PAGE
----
Once the 2020 academic year began and the school where she worked as an art teacher was asking staff to come in four days a week, Galloway resident Susan Coll-Guedes had no choice but to resign from her position in November so she could stay home with her kids who were getting their schooling remotely.

"I want to work. It hurts me having to make that choice," Coll-Guedes said.

While still employed with the school, the mother of three had no idea she was eligible for federal benefits under the Families First Coronavirus Response Act — specifically two weeks of sick leave at two-thirds pay for her exact situation.

"I'm currently looking for work but it can't replace the positive I gave up," Coll-Guedes said. "I hope our lawmakers can make changes for working parents because it's just not sustainable. We're weathering a storm but we just don't know for how long."

Coll-Guedes made her comments during a virtual press conference held by New Jersey Policy Perspective that highlighted the impending expiration of key provisions of the FFCRA for working parents. Unless Congress acts to extend the Act, Dec. 31 ends the benefit of paid time off to care for a quarantined individual or a child whose school or childcare provider is closed due to COVID-19.

A report released Tuesday by the progressive think tank finds the public health crisis has worsened barriers to economic security and childcare among families with children. The report analyzed weekly data gathered by the U.S. Census Bureau and noted that households with children are more likely to struggle with usual expenses and more likely to report some type of income loss since the onset of the pandemic.

"During a public health emergency that has drastically disrupted schools, childcare, and work, it is essential that parents have the support, flexibility, and resources they need to balance their jobs and caregiving duties," report author Vineeta Kapahi said. "Understanding and addressing the needs of working parents is not only critical to the well-being of children and their families, but also the broader economy as well as the state's recovery from the pandemic."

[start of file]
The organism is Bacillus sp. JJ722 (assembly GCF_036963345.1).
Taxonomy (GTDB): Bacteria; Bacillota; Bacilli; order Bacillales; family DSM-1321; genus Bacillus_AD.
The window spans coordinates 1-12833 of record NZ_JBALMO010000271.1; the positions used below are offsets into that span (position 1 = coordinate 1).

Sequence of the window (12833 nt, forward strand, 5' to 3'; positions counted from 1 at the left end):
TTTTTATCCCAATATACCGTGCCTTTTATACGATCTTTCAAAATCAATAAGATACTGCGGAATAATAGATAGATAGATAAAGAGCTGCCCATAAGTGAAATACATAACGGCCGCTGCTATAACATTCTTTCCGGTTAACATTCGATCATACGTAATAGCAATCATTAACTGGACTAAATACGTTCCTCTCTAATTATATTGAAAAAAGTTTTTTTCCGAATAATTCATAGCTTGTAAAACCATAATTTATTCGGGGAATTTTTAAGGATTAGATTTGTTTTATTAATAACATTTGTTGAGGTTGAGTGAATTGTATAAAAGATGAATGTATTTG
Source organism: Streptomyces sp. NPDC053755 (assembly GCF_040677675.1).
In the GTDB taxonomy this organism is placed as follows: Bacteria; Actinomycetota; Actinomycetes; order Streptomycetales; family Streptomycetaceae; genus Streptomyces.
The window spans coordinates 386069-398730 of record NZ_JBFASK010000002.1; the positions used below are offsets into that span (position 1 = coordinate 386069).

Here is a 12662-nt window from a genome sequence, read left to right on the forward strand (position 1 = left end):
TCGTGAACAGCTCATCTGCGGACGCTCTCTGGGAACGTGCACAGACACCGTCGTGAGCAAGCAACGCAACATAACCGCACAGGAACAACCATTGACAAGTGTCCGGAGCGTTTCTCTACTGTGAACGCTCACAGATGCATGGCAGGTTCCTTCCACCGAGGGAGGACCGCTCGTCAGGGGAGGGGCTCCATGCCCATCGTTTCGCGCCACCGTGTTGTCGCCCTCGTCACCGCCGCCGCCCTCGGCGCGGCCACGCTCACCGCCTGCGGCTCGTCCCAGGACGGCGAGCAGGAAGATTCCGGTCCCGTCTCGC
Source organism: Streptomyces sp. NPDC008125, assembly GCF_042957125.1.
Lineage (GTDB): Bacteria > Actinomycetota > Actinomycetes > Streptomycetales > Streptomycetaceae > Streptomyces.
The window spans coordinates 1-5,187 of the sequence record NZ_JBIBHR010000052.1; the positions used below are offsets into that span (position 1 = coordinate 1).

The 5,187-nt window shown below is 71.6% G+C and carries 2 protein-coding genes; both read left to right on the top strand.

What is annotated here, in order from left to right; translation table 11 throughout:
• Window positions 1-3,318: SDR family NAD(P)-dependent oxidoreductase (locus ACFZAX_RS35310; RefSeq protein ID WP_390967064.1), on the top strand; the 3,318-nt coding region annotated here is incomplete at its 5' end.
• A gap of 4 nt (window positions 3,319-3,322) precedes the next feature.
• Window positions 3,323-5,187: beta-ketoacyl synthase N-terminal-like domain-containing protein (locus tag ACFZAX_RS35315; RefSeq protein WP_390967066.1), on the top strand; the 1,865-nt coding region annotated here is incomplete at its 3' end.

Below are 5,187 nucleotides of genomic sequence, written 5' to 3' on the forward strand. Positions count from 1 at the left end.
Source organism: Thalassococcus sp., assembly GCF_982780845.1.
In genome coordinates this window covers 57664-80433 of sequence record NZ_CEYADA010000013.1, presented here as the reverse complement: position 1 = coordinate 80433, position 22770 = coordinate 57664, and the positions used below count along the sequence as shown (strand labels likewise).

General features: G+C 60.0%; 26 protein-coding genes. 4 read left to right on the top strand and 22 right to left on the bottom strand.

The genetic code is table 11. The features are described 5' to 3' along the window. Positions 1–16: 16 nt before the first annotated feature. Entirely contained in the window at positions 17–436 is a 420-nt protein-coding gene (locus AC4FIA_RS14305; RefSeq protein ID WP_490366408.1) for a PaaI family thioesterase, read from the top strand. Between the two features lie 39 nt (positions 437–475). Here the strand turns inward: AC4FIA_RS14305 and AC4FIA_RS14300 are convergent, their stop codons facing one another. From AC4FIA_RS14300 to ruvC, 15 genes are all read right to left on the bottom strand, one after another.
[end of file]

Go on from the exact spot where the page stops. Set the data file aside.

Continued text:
The report from NJPP coincides with the release of policy recommendations from the NJ Time to Care Coalition. Advocates say New Jersey lawmakers can work on their own to increase protections during this and future health emergencies, and in general, whether or not federal benefits are extended.

Among their recommendations, the coalition is urging passage of a proposed New Jersey law that would significantly expand earned sick leave benefits. The coalition also voiced its support for legislation that would require employers to allow parents or guardians to work from home during a health emergency unless doing so creates undue hardship on the business.

"What we're talking about is not necessarily trying to penalize employers. But there are employers that do not have their eye on the best interests of their workers," said Yarrow Willman-Cole, convener of the coalition.

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